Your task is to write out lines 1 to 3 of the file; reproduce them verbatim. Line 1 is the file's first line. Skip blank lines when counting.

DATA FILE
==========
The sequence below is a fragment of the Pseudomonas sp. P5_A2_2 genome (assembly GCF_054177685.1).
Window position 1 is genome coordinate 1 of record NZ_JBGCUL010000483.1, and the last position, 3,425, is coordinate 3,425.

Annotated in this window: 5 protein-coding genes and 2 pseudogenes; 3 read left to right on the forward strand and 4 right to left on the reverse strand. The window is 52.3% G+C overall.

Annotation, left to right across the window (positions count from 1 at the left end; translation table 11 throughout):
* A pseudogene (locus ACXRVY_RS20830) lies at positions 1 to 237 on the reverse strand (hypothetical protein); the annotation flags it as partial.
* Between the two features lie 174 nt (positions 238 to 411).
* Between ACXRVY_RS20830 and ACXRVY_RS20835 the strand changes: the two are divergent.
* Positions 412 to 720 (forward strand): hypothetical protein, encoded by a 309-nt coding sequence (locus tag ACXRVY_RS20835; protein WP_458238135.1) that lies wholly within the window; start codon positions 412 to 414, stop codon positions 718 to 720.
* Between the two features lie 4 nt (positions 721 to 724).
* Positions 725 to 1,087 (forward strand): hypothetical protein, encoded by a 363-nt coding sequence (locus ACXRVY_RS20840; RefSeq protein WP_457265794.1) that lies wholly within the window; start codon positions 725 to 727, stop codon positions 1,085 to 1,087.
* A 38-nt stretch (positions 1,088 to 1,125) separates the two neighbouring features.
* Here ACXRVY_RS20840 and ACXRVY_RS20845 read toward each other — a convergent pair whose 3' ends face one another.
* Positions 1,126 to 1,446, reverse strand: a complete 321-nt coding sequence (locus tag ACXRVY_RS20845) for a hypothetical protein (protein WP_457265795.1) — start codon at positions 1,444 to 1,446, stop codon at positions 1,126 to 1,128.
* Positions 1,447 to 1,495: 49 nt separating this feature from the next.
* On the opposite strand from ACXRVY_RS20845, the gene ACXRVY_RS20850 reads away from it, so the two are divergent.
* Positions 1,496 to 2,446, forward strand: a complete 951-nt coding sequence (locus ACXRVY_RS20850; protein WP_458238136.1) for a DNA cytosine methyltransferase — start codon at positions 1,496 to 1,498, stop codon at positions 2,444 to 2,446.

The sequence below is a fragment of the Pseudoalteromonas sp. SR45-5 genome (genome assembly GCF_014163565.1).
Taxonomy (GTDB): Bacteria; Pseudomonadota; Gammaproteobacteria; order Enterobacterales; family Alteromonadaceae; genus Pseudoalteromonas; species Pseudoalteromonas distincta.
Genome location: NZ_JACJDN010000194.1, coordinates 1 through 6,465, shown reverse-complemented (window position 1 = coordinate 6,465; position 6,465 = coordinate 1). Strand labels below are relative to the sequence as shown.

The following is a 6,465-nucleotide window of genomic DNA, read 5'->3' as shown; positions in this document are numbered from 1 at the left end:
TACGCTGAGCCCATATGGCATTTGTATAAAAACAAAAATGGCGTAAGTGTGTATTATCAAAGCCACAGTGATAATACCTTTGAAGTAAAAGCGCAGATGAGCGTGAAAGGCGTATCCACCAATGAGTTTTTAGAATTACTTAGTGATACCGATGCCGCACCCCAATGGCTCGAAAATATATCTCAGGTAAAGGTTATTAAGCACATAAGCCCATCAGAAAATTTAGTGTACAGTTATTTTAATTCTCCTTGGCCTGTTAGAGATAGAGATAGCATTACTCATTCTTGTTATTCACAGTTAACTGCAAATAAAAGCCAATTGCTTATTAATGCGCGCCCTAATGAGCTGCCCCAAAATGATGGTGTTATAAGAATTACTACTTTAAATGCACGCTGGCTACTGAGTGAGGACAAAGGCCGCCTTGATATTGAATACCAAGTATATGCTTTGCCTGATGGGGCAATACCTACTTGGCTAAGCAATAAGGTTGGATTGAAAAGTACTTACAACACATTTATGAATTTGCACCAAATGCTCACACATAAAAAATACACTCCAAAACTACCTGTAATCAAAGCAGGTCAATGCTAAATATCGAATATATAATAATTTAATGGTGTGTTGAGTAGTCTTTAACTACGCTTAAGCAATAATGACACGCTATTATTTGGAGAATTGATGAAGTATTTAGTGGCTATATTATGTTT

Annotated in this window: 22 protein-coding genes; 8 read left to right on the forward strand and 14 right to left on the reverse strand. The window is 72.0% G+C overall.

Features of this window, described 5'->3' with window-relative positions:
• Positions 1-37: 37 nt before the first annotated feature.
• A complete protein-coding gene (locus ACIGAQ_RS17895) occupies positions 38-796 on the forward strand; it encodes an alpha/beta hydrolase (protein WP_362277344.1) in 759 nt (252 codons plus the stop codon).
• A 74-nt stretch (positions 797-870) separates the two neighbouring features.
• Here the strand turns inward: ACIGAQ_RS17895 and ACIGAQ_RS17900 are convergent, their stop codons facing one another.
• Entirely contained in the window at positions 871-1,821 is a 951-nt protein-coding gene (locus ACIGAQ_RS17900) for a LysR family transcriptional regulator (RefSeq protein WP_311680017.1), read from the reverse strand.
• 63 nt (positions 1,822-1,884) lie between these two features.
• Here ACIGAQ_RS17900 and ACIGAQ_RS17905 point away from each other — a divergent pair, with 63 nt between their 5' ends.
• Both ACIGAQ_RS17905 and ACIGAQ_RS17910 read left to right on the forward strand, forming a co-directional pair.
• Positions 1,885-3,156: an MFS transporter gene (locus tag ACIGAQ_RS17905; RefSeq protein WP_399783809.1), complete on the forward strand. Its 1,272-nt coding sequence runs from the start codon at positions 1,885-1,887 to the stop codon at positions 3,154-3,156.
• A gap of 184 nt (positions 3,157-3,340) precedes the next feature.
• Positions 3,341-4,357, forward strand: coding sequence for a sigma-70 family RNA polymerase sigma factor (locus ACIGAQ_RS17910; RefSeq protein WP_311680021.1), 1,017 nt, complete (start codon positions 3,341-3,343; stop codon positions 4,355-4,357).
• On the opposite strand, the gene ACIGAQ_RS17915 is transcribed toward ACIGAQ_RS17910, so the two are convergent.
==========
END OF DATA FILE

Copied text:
The sequence below is a fragment of the Pseudomonas sp. P5_A2_2 genome (assembly GCF_054177685.1).
Window position 1 is genome coordinate 1 of record NZ_JBGCUL010000483.1, and the last position, 3,425, is coordinate 3,425.

Annotated in this window: 5 protein-coding genes and 2 pseudogenes; 3 read left to right on the forward strand and 4 right to left on the reverse strand. The window is 52.3% G+C overall.